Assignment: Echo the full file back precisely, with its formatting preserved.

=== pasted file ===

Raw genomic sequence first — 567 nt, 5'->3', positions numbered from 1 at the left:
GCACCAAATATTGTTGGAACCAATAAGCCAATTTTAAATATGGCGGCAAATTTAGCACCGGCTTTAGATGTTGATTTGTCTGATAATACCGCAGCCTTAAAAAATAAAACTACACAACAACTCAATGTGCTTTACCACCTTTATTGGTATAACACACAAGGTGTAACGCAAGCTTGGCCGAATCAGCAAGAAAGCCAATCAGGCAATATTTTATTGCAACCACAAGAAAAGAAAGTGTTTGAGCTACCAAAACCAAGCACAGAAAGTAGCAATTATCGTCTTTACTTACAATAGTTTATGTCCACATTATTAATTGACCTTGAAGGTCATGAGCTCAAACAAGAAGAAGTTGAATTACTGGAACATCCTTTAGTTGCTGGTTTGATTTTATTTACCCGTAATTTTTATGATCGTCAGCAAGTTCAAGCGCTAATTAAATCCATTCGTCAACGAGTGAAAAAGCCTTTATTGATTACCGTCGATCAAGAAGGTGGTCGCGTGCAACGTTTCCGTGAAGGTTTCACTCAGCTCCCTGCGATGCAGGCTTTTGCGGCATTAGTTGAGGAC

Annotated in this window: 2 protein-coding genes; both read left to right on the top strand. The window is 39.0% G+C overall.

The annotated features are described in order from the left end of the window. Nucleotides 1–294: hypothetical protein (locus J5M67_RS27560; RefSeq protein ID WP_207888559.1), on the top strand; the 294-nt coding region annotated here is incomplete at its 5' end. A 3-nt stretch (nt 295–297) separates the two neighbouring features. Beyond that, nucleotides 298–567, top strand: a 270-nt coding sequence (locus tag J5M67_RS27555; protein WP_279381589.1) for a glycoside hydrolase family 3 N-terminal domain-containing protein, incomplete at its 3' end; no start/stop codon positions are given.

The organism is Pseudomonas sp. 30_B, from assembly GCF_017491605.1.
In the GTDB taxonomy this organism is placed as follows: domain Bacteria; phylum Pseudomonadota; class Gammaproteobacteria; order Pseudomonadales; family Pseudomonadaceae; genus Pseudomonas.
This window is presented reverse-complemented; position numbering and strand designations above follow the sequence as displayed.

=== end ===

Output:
Raw genomic sequence first — 567 nt, 5'->3', positions numbered from 1 at the left:
GCACCAAATATTGTTGGAACCAATAAGCCAATTTTAAATATGGCGGCAAATTTAGCACCGGCTTTAGATGTTGATTTGTCTGATAATACCGCAGCCTTAAAAAATAAAACTACACAACAACTCAATGTGCTTTACCACCTTTATTGGTATAACACACAAGGTGTAACGCAAGCTTGGCCGAATCAGCAAGAAAGCCAATCAGGCAATATTTTATTGCAACCACAAGAAAAGAAAGTGTTTGAGCTACCAAAACCAAGCACAGAAAGTAGCAATTATCGTCTTTACTTACAATAGTTTATGTCCACATTATTAATTGACCTTGAAGGTCATGAGCTCAAACAAGAAGAAGTTGAATTACTGGAACATCCTTTAGTTGCTGGTTTGATTTTATTTACCCGTAATTTTTATGATCGTCAGCAAGTTCAAGCGCTAATTAAATCCATTCGTCAACGAGTGAAAAAGCCTTTATTGATTACCGTCGATCAAGAAGGTGGTCGCGTGCAACGTTTCCGTGAAGGTTTCACTCAGCTCCCTGCGATGCAGGCTTTTGCGGCATTAGTTGAGGAC

Annotated in this window: 2 protein-coding genes; both read left to right on the top strand. The window is 39.0% G+C overall.

The annotated features are described in order from the left end of the window. Nucleotides 1–294: hypothetical protein (locus J5M67_RS27560; RefSeq protein ID WP_207888559.1), on the top strand; the 294-nt coding region annotated here is incomplete at its 5' end. A 3-nt stretch (nt 295–297) separates the two neighbouring features. Beyond that, nucleotides 298–567, top strand: a 270-nt coding sequence (locus tag J5M67_RS27555; protein WP_279381589.1) for a glycoside hydrolase family 3 N-terminal domain-containing protein, incomplete at its 3' end; no start/stop codon positions are given.

The organism is Pseudomonas sp. 30_B, from assembly GCF_017491605.1.
In the GTDB taxonomy this organism is placed as follows: domain Bacteria; phylum Pseudomonadota; class Gammaproteobacteria; order Pseudomonadales; family Pseudomonadaceae; genus Pseudomonas.
This window is presented reverse-complemented; position numbering and strand designations above follow the sequence as displayed.